[ MORE: Sweden coach says Ibra must reach out to have chance at World Cup ]

On Tuesday, Pro Soccer Talk and various members of the media had the unique opportunity to visit the Etihad City Football Academy — NYCFC’s new, state-of-the-art training facility in Orangeburg, New York to get a closer look at what the daily life of a soccer player is like.

PST’s Matt Reed, and decided to keep a journal of many of the day’s activities, from getting all geared up in the locker room to viewing his performance from the day’s training session following the workout.

Below, we’ll take an hour-by-hour look at what it means to be an NYCFC player.


9 a.m. ET

Upon arriving in Orangeburg, the first thing noticeable when pulling off of the Palisades Parkway was the town’s devotion to soccer.

Before driving into the parking lot at NYCFC’s facility, it’s nearly impossible to miss the various turf fields that lie in front of the City Football Group-owned ground. Those fields belong to World Class FC — a local U.S. Soccer Development academy that has begun working closely with the Major League Soccer side.

After parking the car and walking through the front doors of the venue, there was immediately a presence that could not be overlooked. On the near-side wall was a global map, which featured pinpoints of each of CFG’s entities around the globe, which include parent club Manchester City, NYCFC and Melbourne City, among others.

Breakfast was the first item on the agenda in the team’s cafeteria, which featured an open setting that allows players to either eat inside or outdoors right next to the pitch. Every food and beverage item features a card next to it indicating the calorie intake, which is something the organization is making a strong effort to pay close attention to.

Following the meal, we had the chance to walk through the facility, which features a very similar setup to that of Man City and Melbourne. The design is said to be nearly identical to NYCFC’s sister club in Australia.

Many of the club’s full-time staff for both the senior and academy teams work on-site in Orangeburg, with an office view that allows the employees to look directly outside to the pitch.

One major emphasis from the club and its vision of the facility was to allow everybody to be inclusive of one another.

That was in focus when we visited the indoor training area, filled with weights, stationary bicycles and various workout machines. Not only can players view the pitch outside, but the team’s medical staff is able to see everything in that room, as well as on the opposite side of the wall where players can be tended to for injuries, massages, ice baths and other amenities.

New York City FC

10 a.m ET

Although NYCFC has been training at its new facility for over a month now, the occasion served as an official opportunity to open up the ground with all of the club’s executives.

Technical director Claudio Reyna and head coach Patrick Vieira were on-site for the ribbon-cutting ceremony, along with Vice-Chairman of NYCFC, Marty Edelman, and president Jon Patricof.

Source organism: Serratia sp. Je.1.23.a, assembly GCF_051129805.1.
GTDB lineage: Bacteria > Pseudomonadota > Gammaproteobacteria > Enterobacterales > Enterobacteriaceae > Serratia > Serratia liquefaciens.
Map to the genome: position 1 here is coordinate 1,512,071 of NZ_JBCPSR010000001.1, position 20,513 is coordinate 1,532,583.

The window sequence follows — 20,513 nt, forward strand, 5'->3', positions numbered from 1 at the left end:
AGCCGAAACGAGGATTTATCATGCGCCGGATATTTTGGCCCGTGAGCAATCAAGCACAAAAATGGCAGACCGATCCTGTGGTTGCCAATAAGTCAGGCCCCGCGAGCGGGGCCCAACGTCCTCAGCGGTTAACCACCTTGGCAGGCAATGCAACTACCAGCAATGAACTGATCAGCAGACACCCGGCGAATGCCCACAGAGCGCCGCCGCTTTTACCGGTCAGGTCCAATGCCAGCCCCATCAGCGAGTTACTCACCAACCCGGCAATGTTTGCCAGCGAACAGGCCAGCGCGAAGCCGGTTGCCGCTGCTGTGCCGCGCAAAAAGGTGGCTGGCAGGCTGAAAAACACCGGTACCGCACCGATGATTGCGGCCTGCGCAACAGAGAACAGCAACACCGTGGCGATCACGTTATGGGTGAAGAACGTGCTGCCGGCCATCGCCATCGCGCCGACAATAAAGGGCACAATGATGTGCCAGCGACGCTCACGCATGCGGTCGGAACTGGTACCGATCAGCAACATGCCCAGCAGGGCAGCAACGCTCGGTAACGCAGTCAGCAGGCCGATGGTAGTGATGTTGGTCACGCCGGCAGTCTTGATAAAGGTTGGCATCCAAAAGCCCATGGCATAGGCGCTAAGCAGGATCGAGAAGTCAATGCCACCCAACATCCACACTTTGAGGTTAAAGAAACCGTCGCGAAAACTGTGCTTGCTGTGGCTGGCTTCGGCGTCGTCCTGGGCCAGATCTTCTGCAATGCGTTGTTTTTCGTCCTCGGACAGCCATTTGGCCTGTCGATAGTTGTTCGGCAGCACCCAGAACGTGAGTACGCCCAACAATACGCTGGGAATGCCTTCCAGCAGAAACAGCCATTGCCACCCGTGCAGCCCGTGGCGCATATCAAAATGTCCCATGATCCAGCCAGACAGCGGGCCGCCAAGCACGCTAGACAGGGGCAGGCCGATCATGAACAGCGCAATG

Photo by Anthony J. Causi

As several of NYCFC’s higher-ups alluded to on Tuesday, their vision for the new facility won’t be simply for the club, but also give the opportunity to other teams to practice in Orangeburg when they are in town.

Man City has already been scheduled to make a visit to the training ground in late July when the incumbent Premier League champions arrive in the United States for the International Champions Cup.

They’ll face PL giants Liverpool on July 25 at MetLife Stadium, approximately 30 minutes from the NYCFC training facility.

PST then had an opportunity to speak to several players and staff members in an open media forum, so we decided to provide some of the most-notable takeaways from the discussions.

Patrick Vieira on links to Arsenal

“Who? Vieira said jokingly. “No. I’m sure you would know before I do. It’s an honor, of course. It’s Arsenal Football Club, and it’s a big football club.

Vieira on how the club has been able to become more inclusive at the training ground

“When I was talking to Claudio about what we really wanted here we wanted our departments to interact with each other. We wanted to be more like a family. People can see each other. It’s not too small, and it’s not too flashy. You understand what I mean? You have what you need. There’s nothing over the top that we don’t need. Every single room makes sense. At the same time it’s good, and it’s simple. I really love this facility. There’s nothing extra that we don’t need.”

President Jon Patricof on vision for pursuing a stadium

“This is not going to put our fans at ease. And nor should it. Listen, MLS is continuing to grow and the stakes are rising. The standards are rising. We’re really proud of this facility, but this is what is expected of MLS clubs today. It’s a huge milestone. It’s important.In no way does it slow down our plans in pursuing a stadium. We have to and continue to press full speed on that front. I recognize that expectations are high. We are highly focused on it.”

Technical director Claudio Reyna on having their own facility